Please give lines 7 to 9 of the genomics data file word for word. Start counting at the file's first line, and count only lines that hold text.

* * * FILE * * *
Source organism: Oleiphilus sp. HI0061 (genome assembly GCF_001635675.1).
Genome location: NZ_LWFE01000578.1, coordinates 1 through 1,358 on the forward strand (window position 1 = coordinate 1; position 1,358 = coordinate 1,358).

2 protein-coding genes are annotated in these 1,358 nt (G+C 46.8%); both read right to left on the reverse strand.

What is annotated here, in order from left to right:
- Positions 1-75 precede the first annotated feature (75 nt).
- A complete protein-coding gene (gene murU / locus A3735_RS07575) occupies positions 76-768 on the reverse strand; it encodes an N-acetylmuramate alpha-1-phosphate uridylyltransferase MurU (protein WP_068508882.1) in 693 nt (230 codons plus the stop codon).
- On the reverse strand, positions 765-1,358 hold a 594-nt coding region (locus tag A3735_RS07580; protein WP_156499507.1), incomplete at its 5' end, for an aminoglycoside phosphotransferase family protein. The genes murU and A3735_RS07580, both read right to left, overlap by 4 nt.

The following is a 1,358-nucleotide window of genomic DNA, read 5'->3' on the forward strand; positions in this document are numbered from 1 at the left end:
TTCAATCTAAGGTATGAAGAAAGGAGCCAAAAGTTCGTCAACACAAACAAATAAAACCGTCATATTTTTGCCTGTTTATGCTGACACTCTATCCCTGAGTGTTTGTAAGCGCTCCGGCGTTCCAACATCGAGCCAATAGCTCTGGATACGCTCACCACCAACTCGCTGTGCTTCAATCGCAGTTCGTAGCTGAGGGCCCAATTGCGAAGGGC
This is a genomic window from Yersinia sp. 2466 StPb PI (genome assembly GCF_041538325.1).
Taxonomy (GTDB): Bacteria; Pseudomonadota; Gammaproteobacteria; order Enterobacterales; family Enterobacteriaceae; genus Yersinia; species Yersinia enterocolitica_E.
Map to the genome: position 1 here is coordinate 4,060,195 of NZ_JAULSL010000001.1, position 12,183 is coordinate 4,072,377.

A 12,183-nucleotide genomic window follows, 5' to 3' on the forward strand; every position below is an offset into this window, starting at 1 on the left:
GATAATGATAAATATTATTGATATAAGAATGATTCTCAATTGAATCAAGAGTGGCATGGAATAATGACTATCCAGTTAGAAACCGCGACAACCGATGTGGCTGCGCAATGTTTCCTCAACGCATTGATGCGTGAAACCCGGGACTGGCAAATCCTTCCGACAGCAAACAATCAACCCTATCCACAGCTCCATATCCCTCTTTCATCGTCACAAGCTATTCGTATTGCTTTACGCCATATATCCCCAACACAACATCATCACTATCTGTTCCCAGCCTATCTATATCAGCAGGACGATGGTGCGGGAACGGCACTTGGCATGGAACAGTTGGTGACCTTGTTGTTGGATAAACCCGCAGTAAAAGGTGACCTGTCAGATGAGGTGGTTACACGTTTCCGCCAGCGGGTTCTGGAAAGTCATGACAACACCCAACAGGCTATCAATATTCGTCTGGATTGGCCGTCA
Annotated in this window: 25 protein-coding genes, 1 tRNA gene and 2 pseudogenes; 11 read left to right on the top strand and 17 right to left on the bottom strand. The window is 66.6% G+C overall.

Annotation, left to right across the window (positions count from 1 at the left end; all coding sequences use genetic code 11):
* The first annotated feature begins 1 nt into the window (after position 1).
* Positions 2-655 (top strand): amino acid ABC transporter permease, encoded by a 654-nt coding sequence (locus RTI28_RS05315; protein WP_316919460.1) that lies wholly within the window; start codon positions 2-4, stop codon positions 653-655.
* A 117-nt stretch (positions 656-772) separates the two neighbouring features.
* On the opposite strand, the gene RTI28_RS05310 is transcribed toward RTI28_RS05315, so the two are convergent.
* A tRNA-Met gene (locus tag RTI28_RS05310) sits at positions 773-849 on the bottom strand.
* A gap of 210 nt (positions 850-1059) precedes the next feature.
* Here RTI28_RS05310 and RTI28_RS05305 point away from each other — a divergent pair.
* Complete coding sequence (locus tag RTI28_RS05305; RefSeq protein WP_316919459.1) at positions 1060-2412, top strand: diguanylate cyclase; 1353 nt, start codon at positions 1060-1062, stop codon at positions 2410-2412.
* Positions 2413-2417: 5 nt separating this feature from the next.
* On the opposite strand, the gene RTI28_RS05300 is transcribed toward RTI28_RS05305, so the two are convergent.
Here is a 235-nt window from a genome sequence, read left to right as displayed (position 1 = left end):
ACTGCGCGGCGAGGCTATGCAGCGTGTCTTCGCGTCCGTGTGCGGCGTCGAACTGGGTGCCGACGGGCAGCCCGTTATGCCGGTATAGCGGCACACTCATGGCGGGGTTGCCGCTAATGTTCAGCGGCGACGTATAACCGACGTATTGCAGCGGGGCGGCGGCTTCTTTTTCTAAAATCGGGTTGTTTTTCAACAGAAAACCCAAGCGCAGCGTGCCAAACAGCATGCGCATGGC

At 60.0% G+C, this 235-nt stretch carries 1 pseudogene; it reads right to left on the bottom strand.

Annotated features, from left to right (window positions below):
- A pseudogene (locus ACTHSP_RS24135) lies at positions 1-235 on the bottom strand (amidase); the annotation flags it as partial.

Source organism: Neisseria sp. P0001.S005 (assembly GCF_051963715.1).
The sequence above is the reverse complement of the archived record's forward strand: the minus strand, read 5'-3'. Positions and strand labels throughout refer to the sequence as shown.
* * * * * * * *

- On the reverse strand, positions 765-1,358 hold a 594-nt coding region (locus tag A3735_RS07580; protein WP_156499507.1), incomplete at its 5' end, for an aminoglycoside phosphotransferase family protein. The genes murU and A3735_RS07580, both read right to left, overlap by 4 nt.

The following is a 1,358-nucleotide window of genomic DNA, read 5'->3' on the forward strand; positions in this document are numbered from 1 at the left end:
TTCAATCTAAGGTATGAAGAAAGGAGCCAAAAGTTCGTCAACACAAACAAATAAAACCGTCATATTTTTGCCTGTTTATGCTGACACTCTATCCCTGAGTGTTTGTAAGCGCTCCGGCGTTCCAACATCGAGCCAATAGCTCTGGATACGCTCACCACCAACTCGCTGTGCTTCAATCGCAGTTCGTAGCTGAGGGCCCAATTGCGAAGGGC